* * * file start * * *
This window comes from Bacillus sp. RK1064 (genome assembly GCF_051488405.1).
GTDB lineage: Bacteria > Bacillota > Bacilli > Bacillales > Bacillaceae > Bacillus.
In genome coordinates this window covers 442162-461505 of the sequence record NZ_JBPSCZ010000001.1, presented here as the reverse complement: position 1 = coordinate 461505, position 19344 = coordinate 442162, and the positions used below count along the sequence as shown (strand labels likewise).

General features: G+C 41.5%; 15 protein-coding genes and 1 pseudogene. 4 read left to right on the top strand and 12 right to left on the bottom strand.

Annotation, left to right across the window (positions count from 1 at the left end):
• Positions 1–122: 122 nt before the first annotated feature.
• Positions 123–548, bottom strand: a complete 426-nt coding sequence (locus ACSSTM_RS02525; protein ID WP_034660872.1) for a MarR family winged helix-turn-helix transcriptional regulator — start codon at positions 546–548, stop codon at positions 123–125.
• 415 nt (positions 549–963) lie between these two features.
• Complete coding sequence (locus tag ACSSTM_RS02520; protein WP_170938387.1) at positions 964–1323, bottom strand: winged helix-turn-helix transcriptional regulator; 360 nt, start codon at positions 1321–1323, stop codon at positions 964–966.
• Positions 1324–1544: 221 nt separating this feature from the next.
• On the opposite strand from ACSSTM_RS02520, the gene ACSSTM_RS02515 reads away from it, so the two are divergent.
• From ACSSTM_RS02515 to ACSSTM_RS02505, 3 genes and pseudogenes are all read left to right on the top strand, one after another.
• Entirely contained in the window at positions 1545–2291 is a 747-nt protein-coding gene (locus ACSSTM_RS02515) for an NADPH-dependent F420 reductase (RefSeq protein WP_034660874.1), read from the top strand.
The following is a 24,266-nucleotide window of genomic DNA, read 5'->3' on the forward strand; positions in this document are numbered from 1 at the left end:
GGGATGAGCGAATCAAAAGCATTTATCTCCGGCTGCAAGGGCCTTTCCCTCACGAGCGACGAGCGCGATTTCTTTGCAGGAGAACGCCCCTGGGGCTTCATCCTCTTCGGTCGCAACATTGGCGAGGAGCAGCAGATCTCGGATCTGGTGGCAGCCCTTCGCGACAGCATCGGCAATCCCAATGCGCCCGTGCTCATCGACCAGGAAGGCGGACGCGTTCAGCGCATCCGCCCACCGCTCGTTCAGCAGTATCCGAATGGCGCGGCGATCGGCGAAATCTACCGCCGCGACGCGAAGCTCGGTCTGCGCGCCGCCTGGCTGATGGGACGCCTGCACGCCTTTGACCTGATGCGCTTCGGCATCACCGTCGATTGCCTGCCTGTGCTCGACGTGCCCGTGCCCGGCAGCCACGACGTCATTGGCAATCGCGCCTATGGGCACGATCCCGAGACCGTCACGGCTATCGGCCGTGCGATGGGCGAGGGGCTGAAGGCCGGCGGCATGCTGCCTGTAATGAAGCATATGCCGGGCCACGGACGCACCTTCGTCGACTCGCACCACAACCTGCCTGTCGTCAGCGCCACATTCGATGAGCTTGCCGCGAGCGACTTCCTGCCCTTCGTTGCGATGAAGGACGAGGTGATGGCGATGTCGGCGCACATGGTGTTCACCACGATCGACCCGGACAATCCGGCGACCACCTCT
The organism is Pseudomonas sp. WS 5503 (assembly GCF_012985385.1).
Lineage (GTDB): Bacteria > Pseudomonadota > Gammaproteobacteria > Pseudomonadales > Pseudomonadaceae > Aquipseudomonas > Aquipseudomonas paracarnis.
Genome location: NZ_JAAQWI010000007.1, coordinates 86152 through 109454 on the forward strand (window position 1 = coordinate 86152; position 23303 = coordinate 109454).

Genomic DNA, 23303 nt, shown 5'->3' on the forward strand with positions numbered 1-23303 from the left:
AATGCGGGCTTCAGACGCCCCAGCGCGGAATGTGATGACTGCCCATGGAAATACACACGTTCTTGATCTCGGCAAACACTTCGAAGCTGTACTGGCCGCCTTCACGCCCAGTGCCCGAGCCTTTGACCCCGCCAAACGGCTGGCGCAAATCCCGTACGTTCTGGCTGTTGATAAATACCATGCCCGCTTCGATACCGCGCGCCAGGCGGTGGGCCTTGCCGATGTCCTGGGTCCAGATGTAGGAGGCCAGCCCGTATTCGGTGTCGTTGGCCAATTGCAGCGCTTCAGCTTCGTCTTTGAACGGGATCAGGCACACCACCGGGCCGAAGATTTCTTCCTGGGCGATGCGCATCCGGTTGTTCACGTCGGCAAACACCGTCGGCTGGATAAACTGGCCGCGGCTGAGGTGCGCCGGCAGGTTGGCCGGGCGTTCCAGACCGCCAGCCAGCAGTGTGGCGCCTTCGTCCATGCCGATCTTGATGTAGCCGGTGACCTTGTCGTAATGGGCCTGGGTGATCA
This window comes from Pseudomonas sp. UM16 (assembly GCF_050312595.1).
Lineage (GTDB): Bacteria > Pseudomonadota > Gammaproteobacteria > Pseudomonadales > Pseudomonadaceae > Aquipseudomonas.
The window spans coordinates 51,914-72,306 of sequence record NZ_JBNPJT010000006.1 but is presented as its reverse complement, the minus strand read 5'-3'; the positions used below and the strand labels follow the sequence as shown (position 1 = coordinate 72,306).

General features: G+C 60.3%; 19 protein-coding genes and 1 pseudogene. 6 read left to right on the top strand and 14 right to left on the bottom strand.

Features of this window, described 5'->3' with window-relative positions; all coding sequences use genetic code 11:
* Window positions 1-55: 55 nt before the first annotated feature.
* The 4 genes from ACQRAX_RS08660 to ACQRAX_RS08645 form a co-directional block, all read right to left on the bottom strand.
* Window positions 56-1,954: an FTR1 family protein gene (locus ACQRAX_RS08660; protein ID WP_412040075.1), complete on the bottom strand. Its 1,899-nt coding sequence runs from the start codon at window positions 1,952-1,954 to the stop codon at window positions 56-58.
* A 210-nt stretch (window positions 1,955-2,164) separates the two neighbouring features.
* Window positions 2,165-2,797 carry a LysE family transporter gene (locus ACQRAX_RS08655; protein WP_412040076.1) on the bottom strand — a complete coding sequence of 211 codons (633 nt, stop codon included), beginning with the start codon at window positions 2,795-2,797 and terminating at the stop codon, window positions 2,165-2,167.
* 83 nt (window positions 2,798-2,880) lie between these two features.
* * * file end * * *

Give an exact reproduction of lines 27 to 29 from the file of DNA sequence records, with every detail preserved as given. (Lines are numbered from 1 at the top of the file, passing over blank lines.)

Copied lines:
* The 4 genes from ACQRAX_RS08660 to ACQRAX_RS08645 form a co-directional block, all read right to left on the bottom strand.
* Window positions 56-1,954: an FTR1 family protein gene (locus ACQRAX_RS08660; protein ID WP_412040075.1), complete on the bottom strand. Its 1,899-nt coding sequence runs from the start codon at window positions 1,952-1,954 to the stop codon at window positions 56-58.
* A 210-nt stretch (window positions 1,955-2,164) separates the two neighbouring features.